“The truth is,” he said in bed that night, after yet another attempt to sire an heir for England, “I am having second thoughts about this French alliance. I don’t trust Francis, and I must confess that I find the prospect of friendship with the Emperor more appealing.”

  His words brought joy to Katherine’s heart. She hoped that her own arguments had helped to sway him. He was too much under the thumb of Wolsey, who had overmuch love for the French and allowed it to override all other considerations when making policy.

  Henry raised himself on one elbow and began twisting a strand of Katherine’s hair through his fingers.

  “Charles is coming to England,” he said, grinning. “I heard today.”

  Katherine sat up and flung her arms around him.

  “That is wonderful news!” she cried.

  “I thought you would be pleased, my love,” Henry murmured, kissing her tenderly. “He will arrive before we leave for Calais. He says he is eager to bind himself in friendship with England.”

  “Even better news!” Katherine exclaimed, jubilant at this wonderful turn of events. “My Henry, you should cancel this meeting in France. There is no point to it.”

  “My love, I would if I could, but it’s too late. Wolsey’s plans are far advanced, and I’ve outlaid too much money. Besides, it would be an unforgivable insult to Francis to cancel at this late stage; he would have every right to be offended, and where would that leave us? Wars have been fought for less! Anyway, I want to meet him, to discover what I’m up against.”

  Katherine gave up the fight. She knew Henry too well to think she could dissuade him. For all his adverse comments, he was excited about the visit, and had been for weeks. He never could resist an opportunity to show off, especially when it was to his French rival. She had no choice but to prepare to go to France with as much grace as she could muster, w
hile praying that something would happen to prevent the visit.


  Katherine could hardly contain her joy as, on a pleasant afternoon in May 1520, she stood waiting at Christ Church Gate, before Canterbury Cathedral, to meet her nephew the Emperor. Her great train of fair ladies ranged about her, and excited crowds thronged the streets; no one was more impatient than she to see the King’s party approaching. This meeting between Henry and Charles was all-important to her; it might tip the balance against the French alliance, the prospect of which she could not bear.

  She and Henry had outlaid a king’s ransom on new clothes for themselves and their attendants in honor of the Emperor’s visit. For Henry, it was crucial that he appear to be a wealthy and magnificent monarch, a fitting equal to this young man who held dominion over half of Christendom. Katherine, all too aware that her youth was behind her, nevertheless felt that she looked regal in her gown of cloth of gold and violet velvet embroidered with Tudor roses, its skirt parted in the front to show off her kirtle of silver taffeta; on her head she wore a black velvet hood in the Flemish style, ornamented with gold, jewels, and pearls, and her neck was encircled by a carcanet of fine pearls from which hung a costly diamond cross.

  She turned to the French Queen, who was almost as splendidly attired as she was herself. It was a joy to have her sister-in-law with her, and a shame that they saw each other too seldom, for the Suffolks were still burdened with debt, and now the French Queen had three young children to occupy her.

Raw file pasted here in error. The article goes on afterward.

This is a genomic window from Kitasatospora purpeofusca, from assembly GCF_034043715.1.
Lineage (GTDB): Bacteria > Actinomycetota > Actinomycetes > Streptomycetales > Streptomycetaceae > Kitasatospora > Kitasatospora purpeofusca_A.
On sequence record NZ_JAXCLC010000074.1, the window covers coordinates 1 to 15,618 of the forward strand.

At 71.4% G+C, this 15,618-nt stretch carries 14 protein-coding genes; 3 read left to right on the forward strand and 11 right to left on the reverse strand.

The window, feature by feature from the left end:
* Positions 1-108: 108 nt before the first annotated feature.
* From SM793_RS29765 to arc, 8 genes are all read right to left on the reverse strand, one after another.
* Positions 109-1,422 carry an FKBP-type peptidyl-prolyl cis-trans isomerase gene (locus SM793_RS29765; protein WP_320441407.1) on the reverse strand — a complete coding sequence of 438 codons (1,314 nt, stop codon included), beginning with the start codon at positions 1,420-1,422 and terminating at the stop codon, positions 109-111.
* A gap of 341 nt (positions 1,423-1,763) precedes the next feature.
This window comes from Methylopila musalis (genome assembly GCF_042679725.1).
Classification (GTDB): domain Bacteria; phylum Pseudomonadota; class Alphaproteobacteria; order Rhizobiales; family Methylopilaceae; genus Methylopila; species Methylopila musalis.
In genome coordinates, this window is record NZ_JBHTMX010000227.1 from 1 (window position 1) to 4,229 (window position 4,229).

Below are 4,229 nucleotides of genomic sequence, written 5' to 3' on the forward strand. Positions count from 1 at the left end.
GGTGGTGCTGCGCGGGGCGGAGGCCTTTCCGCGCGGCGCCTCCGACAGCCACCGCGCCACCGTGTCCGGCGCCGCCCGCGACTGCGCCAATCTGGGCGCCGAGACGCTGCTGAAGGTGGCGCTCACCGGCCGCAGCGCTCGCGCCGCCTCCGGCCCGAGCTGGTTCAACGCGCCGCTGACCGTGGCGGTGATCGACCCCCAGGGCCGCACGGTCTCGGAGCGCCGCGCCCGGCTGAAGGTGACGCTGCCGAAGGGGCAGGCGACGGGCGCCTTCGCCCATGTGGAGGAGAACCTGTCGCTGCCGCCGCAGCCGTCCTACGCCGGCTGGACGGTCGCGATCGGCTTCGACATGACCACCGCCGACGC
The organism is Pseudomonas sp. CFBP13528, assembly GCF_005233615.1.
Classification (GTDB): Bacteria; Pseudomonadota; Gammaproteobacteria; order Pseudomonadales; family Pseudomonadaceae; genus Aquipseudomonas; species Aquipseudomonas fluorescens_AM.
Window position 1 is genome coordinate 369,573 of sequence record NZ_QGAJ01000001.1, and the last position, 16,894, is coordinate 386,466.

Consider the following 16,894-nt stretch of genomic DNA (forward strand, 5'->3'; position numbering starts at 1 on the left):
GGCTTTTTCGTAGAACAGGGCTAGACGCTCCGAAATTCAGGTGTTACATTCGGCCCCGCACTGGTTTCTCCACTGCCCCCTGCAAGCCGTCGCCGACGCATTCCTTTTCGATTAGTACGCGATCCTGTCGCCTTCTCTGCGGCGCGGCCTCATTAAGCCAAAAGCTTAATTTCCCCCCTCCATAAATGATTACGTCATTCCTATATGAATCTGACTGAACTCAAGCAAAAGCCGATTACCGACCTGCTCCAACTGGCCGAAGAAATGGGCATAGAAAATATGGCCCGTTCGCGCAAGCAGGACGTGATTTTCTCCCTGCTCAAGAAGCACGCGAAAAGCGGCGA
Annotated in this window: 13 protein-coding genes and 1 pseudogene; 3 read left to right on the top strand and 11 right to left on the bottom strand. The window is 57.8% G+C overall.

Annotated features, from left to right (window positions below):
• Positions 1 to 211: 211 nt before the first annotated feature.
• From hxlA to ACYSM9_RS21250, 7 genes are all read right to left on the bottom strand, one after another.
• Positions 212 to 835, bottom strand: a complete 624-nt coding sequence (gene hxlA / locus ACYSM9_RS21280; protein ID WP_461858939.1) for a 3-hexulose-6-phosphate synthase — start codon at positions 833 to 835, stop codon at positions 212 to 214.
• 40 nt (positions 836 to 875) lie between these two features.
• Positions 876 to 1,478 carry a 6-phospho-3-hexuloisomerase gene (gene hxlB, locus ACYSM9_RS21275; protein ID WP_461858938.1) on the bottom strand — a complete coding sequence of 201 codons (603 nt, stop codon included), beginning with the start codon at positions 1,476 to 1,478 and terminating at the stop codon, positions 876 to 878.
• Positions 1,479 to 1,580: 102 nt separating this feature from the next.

“I have long dreamed of meeting my sister’s son,” Katherine said, elated at the thought. “I thank God I shall see his face. It will be the greatest good I can have on earth.”

  The French Queen gave her a searching look. She knew what Katherine wanted but dared not voice. Katherine was counting on Charles to dissuade Henry from meeting Francis.

  The Emperor’s procession was approaching now; Katherine could see the banners bearing the two-headed sable imperial eagle and the arms of Castile and Aragon, and was thrilled to her soul. There was Henry—who was styling himself “His Majesty” now, since Charles had adopted the title, and Henry felt it lent to his own magnificence as King. He rode next to his guest at the head of the long column of lords and dignitaries, raising a hand to point out the soaring cathedral ahead. The two sovereigns dismounted, and Henry embraced Charles warmly, then led him over to where Katherine was waiting. She sank into her curtsey, and when the Emperor raised her, greeting her in Spanish and doffing his wide-brimmed hat as he bowed, she saw that he was not the comely young man she had expected the son of Philip the Handsome and Juana to be. He had Juana’s dark hair, cut short and straight at the chin and across his forehead, but also the heavy Habsburg jaw, so pronounced in his case that he could not close his mouth, as the French Queen had long ago asserted. Katherine had thought Mary was exaggerating, and was saddened to find that she was right.

  Charles’s manner was correct rather than warm, but she could not fault his courtesy to her. In the ordinary exchange of pleasantries she would have asked about his mother, but did not like to. As far as she knew, Queen Juana was still shut up at Tordesillas. She had been there for eleven years now—goodness knew in what state of mind and health. She hoped that Charles was a dutiful son and visited her.

  Like the Emperor, Henry was clean-shaven. He had held out against Katherine’s complaints until November. Sir Thomas Boleyn, his ambassador in Paris, had placated King Francis by explaining that it was all the Queen’s fault.

  “Far from being offended,” Henry had told her, “Francis was amused, and thanks to you, Kate, I am now known throughout Europe as a Samson to your Delilah!”

  “At least peace has been preserved!” she had laughed. “I am happy to take the blame.”


  It was painful to watch Charles eating during the feast given in his honor. Because he could not close his mouth, he could not chew his food properly, and between this and his innate reticence, conversation at the high table was a challenge. But afterward, when they had all three retired to Katherine’s privy chamber and hippocras was served, Charles came quickly to the point.